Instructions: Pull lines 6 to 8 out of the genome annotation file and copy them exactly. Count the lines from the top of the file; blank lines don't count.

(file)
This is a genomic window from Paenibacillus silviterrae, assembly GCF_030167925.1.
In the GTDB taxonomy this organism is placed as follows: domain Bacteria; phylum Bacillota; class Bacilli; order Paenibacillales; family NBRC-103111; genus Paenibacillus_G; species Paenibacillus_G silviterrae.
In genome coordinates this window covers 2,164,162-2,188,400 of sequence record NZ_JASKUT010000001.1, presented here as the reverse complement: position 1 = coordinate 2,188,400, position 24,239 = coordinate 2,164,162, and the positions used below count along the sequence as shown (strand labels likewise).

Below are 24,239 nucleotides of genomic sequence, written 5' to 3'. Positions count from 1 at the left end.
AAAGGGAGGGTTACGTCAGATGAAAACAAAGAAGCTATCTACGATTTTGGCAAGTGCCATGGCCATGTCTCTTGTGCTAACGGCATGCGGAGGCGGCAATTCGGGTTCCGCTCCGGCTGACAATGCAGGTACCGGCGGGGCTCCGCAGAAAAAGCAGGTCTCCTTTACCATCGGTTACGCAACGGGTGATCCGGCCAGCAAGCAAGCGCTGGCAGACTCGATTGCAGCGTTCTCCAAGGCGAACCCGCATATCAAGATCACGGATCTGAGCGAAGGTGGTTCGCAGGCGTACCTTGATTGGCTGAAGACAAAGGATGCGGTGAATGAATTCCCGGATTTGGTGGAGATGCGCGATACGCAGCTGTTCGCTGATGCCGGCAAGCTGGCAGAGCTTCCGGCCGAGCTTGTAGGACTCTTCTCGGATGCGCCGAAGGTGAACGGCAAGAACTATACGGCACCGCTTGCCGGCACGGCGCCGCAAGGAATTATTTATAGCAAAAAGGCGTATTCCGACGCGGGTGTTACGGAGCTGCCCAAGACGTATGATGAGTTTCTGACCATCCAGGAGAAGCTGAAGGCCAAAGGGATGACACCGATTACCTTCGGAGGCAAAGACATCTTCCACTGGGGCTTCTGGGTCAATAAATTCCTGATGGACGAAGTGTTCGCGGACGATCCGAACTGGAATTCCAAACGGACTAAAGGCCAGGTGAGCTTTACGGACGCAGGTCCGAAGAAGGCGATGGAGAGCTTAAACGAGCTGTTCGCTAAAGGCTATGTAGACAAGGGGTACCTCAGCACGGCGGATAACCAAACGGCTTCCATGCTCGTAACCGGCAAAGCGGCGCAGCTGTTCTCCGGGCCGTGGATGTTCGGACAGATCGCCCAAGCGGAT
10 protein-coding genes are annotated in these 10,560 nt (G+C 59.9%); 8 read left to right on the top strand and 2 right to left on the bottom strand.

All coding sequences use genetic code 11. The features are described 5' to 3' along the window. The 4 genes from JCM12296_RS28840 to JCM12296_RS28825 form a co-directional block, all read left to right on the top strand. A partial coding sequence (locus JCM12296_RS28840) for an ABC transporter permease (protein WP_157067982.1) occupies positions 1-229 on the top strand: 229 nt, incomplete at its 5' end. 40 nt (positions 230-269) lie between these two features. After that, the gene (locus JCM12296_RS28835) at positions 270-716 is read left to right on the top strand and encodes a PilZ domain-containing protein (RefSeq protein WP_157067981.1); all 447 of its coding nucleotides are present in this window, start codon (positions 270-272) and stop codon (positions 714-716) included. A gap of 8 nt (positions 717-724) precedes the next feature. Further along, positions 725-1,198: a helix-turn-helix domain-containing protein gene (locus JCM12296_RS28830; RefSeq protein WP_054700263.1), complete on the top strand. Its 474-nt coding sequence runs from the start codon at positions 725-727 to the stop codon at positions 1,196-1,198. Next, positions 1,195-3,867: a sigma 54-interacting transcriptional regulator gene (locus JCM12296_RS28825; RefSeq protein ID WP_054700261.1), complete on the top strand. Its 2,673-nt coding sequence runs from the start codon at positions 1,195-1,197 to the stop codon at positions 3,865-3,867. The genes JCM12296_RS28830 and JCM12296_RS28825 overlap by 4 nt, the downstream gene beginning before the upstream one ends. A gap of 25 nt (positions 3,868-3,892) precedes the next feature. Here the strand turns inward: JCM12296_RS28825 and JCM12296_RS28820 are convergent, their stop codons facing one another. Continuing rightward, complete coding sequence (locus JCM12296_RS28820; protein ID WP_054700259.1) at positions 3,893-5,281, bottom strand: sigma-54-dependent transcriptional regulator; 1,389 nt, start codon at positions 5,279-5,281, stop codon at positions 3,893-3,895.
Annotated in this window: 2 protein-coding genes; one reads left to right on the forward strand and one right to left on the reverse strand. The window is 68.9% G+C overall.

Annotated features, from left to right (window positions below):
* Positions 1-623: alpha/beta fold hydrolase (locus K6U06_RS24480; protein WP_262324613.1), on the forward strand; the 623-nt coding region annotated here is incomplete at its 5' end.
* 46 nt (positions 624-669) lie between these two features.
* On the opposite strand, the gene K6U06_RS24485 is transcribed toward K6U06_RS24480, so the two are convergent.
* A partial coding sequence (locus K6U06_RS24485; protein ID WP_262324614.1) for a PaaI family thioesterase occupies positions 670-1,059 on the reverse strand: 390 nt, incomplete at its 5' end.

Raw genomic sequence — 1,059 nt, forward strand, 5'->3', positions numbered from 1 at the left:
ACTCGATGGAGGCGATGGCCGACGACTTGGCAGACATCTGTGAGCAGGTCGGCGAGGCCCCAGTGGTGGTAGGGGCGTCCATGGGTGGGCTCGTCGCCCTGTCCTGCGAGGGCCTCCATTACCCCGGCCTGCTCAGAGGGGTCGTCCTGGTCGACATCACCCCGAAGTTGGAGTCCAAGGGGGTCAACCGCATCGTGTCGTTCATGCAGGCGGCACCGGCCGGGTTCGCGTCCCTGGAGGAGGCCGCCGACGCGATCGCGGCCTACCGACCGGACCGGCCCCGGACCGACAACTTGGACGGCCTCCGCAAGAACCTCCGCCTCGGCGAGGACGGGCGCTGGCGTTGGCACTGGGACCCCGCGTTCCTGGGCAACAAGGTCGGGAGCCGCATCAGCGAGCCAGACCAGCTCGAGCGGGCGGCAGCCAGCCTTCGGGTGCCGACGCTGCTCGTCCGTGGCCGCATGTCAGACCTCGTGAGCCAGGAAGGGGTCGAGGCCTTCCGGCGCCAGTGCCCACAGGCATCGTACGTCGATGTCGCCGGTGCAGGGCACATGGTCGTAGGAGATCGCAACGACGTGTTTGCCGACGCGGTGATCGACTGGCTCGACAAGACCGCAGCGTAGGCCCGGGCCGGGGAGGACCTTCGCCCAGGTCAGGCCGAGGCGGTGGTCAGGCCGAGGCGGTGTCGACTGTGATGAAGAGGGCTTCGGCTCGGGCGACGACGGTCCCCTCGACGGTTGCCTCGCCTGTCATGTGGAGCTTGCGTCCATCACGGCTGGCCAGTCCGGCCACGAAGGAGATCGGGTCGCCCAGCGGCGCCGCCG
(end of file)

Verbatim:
10 protein-coding genes are annotated in these 10,560 nt (G+C 59.9%); 8 read left to right on the top strand and 2 right to left on the bottom strand.

All coding sequences use genetic code 11. The features are described 5' to 3' along the window. The 4 genes from JCM12296_RS28840 to JCM12296_RS28825 form a co-directional block, all read left to right on the top strand. A partial coding sequence (locus JCM12296_RS28840) for an ABC transporter permease (protein WP_157067982.1) occupies positions 1-229 on the top strand: 229 nt, incomplete at its 5' end. 40 nt (positions 230-269) lie between these two features. After that, the gene (locus JCM12296_RS28835) at positions 270-716 is read left to right on the top strand and encodes a PilZ domain-containing protein (RefSeq protein WP_157067981.1); all 447 of its coding nucleotides are present in this window, start codon (positions 270-272) and stop codon (positions 714-716) included. A gap of 8 nt (positions 717-724) precedes the next feature. Further along, positions 725-1,198: a helix-turn-helix domain-containing protein gene (locus JCM12296_RS28830; RefSeq protein WP_054700263.1), complete on the top strand. Its 474-nt coding sequence runs from the start codon at positions 725-727 to the stop codon at positions 1,196-1,198. Next, positions 1,195-3,867: a sigma 54-interacting transcriptional regulator gene (locus JCM12296_RS28825; RefSeq protein ID WP_054700261.1), complete on the top strand. Its 2,673-nt coding sequence runs from the start codon at positions 1,195-1,197 to the stop codon at positions 3,865-3,867. The genes JCM12296_RS28830 and JCM12296_RS28825 overlap by 4 nt, the downstream gene beginning before the upstream one ends. A gap of 25 nt (positions 3,868-3,892) precedes the next feature. Here the strand turns inward: JCM12296_RS28825 and JCM12296_RS28820 are convergent, their stop codons facing one another. Continuing rightward, complete coding sequence (locus JCM12296_RS28820; protein ID WP_054700259.1) at positions 3,893-5,281, bottom strand: sigma-54-dependent transcriptional regulator; 1,389 nt, start codon at positions 5,279-5,281, stop codon at positions 3,893-3,895.
Annotated in this window: 2 protein-coding genes; one reads left to right on the forward strand and one right to left on the reverse strand. The window is 68.9% G+C overall.